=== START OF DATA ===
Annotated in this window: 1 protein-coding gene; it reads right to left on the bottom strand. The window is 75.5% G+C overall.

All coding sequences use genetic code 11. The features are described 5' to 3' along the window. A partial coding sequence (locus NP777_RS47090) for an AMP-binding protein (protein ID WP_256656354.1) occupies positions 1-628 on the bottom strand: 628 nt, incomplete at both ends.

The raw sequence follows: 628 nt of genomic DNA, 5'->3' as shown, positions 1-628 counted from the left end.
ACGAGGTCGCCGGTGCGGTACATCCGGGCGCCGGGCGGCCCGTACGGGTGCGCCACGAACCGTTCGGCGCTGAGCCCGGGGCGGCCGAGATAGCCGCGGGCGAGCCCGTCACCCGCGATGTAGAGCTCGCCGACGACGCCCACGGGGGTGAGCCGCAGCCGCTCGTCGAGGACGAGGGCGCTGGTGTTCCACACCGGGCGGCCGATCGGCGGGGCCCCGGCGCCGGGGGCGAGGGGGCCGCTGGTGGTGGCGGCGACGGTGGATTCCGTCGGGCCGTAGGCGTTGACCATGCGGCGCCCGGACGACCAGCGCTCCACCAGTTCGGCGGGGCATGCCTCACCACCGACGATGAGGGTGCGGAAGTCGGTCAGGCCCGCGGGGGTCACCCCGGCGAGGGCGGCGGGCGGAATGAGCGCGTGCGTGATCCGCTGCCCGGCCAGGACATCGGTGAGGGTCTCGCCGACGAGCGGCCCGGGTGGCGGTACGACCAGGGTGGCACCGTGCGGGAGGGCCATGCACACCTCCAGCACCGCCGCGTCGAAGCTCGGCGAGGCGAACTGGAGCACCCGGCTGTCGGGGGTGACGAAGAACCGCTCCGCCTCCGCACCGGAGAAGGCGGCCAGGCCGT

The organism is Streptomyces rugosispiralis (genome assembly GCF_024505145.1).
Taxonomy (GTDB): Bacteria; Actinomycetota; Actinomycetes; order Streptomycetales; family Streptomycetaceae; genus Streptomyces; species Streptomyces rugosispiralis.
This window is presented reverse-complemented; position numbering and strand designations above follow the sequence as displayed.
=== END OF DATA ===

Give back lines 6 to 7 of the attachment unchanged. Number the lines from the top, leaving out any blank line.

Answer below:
Taxonomy (GTDB): Bacteria; Actinomycetota; Actinomycetes; order Streptomycetales; family Streptomycetaceae; genus Streptomyces; species Streptomyces rugosispiralis.
This window is presented reverse-complemented; position numbering and strand designations above follow the sequence as displayed.